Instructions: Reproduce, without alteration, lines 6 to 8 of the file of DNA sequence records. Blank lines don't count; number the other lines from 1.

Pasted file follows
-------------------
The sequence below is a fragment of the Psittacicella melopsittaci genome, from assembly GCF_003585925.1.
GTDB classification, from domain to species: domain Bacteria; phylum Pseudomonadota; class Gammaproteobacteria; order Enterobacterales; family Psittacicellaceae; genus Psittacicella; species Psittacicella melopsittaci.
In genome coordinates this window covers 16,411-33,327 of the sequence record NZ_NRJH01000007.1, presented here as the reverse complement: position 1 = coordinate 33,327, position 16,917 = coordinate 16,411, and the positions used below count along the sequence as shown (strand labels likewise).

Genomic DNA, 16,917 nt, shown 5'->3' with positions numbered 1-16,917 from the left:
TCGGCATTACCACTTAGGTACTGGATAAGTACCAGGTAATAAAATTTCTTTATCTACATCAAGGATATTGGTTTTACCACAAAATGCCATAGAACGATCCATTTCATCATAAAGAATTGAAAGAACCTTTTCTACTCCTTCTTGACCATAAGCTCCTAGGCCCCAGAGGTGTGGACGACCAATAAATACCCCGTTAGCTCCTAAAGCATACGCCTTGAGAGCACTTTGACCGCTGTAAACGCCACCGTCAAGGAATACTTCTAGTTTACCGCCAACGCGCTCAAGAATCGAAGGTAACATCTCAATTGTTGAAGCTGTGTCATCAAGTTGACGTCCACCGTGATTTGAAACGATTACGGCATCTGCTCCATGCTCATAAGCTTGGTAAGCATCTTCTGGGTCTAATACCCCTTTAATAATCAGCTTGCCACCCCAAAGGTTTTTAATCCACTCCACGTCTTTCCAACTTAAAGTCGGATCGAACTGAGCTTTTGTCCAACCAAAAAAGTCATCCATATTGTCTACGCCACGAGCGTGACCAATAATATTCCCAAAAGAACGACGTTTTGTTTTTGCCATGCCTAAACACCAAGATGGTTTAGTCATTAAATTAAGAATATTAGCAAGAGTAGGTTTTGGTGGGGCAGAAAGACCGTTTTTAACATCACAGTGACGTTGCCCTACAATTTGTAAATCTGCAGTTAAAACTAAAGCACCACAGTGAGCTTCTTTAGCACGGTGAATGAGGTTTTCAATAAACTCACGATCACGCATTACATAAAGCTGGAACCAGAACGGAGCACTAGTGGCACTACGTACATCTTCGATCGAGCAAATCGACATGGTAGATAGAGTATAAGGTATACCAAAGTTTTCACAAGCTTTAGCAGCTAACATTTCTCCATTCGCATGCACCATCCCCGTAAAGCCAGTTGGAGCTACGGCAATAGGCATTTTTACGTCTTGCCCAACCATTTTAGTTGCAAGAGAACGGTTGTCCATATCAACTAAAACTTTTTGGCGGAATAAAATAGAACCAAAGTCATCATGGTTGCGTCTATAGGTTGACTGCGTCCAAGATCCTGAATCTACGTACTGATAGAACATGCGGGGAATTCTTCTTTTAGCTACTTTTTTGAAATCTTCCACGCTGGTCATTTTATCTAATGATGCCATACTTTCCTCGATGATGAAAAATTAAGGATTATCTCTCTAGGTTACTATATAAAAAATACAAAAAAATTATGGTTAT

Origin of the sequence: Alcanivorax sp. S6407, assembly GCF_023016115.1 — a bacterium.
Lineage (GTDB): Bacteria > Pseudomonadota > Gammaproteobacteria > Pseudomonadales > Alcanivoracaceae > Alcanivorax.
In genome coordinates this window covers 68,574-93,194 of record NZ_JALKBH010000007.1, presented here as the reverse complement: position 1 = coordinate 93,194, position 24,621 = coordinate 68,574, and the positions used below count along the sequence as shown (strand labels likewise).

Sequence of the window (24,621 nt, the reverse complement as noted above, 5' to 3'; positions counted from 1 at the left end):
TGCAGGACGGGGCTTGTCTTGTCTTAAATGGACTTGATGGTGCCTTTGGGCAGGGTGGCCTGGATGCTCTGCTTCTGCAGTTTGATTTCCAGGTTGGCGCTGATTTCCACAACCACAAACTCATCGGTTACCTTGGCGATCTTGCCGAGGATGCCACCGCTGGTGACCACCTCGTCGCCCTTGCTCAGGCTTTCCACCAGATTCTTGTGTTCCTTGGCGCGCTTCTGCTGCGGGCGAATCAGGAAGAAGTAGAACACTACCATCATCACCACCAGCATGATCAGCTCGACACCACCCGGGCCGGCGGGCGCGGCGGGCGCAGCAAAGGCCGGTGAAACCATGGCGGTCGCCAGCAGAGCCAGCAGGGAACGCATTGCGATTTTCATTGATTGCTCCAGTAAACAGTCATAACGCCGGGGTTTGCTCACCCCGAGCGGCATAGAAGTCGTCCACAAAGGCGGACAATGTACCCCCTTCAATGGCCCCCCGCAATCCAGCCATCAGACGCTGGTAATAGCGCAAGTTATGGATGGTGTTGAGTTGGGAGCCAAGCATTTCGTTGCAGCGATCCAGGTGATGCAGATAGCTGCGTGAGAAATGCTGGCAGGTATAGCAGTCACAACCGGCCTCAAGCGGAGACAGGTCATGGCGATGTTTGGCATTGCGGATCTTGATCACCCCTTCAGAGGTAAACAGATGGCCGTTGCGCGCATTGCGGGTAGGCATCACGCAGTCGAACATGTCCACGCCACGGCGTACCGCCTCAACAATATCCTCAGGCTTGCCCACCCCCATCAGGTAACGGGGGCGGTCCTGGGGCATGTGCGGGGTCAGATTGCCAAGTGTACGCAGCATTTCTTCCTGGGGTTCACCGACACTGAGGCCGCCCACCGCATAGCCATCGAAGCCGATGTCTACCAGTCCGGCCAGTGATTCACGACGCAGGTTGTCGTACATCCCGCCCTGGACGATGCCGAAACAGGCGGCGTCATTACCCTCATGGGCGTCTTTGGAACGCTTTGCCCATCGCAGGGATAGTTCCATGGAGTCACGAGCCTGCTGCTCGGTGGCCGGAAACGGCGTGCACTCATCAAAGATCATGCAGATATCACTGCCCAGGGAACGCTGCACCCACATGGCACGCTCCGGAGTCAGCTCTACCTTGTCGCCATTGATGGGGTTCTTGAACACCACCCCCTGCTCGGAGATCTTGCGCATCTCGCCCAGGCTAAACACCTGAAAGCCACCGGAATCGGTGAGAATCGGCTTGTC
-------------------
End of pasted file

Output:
Origin of the sequence: Alcanivorax sp. S6407, assembly GCF_023016115.1 — a bacterium.
Lineage (GTDB): Bacteria > Pseudomonadota > Gammaproteobacteria > Pseudomonadales > Alcanivoracaceae > Alcanivorax.
In genome coordinates this window covers 68,574-93,194 of record NZ_JALKBH010000007.1, presented here as the reverse complement: position 1 = coordinate 93,194, position 24,621 = coordinate 68,574, and the positions used below count along the sequence as shown (strand labels likewise).